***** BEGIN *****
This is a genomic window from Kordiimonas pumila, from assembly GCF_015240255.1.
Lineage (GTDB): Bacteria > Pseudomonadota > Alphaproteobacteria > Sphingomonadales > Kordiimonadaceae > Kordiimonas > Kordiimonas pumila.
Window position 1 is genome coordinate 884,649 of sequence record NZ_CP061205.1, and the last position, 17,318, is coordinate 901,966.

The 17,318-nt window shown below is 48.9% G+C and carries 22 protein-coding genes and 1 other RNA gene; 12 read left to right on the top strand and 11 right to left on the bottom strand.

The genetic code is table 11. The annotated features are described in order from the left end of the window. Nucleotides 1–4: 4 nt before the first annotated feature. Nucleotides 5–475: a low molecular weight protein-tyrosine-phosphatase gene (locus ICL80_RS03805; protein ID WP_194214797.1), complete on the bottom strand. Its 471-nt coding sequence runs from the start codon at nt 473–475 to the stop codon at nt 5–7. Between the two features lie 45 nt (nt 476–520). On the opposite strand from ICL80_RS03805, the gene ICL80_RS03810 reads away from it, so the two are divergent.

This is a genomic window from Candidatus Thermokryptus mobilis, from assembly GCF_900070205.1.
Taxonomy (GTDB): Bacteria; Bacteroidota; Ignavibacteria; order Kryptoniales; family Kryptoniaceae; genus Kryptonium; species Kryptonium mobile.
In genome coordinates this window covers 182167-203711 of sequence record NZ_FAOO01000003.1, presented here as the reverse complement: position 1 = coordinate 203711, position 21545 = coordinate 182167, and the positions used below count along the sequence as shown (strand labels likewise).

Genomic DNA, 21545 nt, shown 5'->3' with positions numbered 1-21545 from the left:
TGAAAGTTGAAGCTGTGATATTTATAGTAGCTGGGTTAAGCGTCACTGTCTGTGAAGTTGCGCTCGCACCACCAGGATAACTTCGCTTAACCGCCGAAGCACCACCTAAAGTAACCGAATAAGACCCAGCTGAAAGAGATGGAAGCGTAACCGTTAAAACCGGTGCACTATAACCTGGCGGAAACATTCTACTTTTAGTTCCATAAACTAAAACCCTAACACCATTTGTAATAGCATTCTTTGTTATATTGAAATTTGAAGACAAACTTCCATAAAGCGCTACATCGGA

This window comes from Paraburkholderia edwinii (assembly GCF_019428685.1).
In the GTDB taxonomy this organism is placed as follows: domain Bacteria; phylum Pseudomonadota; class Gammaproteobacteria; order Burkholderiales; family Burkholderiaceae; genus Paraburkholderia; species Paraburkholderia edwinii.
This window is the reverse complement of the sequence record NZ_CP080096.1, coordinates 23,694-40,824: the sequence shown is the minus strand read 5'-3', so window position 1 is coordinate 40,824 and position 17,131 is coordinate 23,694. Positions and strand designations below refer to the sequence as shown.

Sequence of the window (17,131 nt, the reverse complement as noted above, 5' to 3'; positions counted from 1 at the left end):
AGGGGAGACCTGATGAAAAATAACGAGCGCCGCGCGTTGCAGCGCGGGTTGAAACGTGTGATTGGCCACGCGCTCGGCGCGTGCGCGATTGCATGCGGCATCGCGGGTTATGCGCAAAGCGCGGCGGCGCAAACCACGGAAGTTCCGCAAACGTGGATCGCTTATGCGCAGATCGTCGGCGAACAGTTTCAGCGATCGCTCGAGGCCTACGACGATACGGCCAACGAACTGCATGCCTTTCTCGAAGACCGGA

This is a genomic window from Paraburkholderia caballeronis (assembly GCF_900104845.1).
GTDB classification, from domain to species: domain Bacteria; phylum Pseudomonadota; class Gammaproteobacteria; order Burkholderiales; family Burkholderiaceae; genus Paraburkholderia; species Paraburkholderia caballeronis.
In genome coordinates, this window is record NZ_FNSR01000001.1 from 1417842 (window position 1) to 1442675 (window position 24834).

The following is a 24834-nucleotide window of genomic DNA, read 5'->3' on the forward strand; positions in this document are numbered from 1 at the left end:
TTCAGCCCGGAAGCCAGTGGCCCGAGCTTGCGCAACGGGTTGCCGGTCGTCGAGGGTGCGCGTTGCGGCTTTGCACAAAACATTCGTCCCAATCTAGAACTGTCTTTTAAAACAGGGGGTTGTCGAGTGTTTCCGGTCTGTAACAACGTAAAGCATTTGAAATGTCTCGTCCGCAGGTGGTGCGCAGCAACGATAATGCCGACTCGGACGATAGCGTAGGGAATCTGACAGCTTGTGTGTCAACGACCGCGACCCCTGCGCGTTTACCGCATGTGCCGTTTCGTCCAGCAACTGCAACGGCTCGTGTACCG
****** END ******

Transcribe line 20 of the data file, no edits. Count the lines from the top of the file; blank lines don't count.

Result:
TTCAGCCCGGAAGCCAGTGGCCCGAGCTTGCGCAACGGGTTGCCGGTCGTCGAGGGTGCGCGTTGCGGCTTTGCACAAAACATTCGTCCCAATCTAGAACTGTCTTTTAAAACAGGGGGTTGTCGAGTGTTTCCGGTCTGTAACAACGTAAAGCATTTGAAATGTCTCGTCCGCAGGTGGTGCGCAGCAACGATAATGCCGACTCGGACGATAGCGTAGGGAATCTGACAGCTTGTGTGTCAACGACCGCGACCCCTGCGCGTTTACCGCATGTGCCGTTTCGTCCAGCAACTGCAACGGCTCGTGTACCG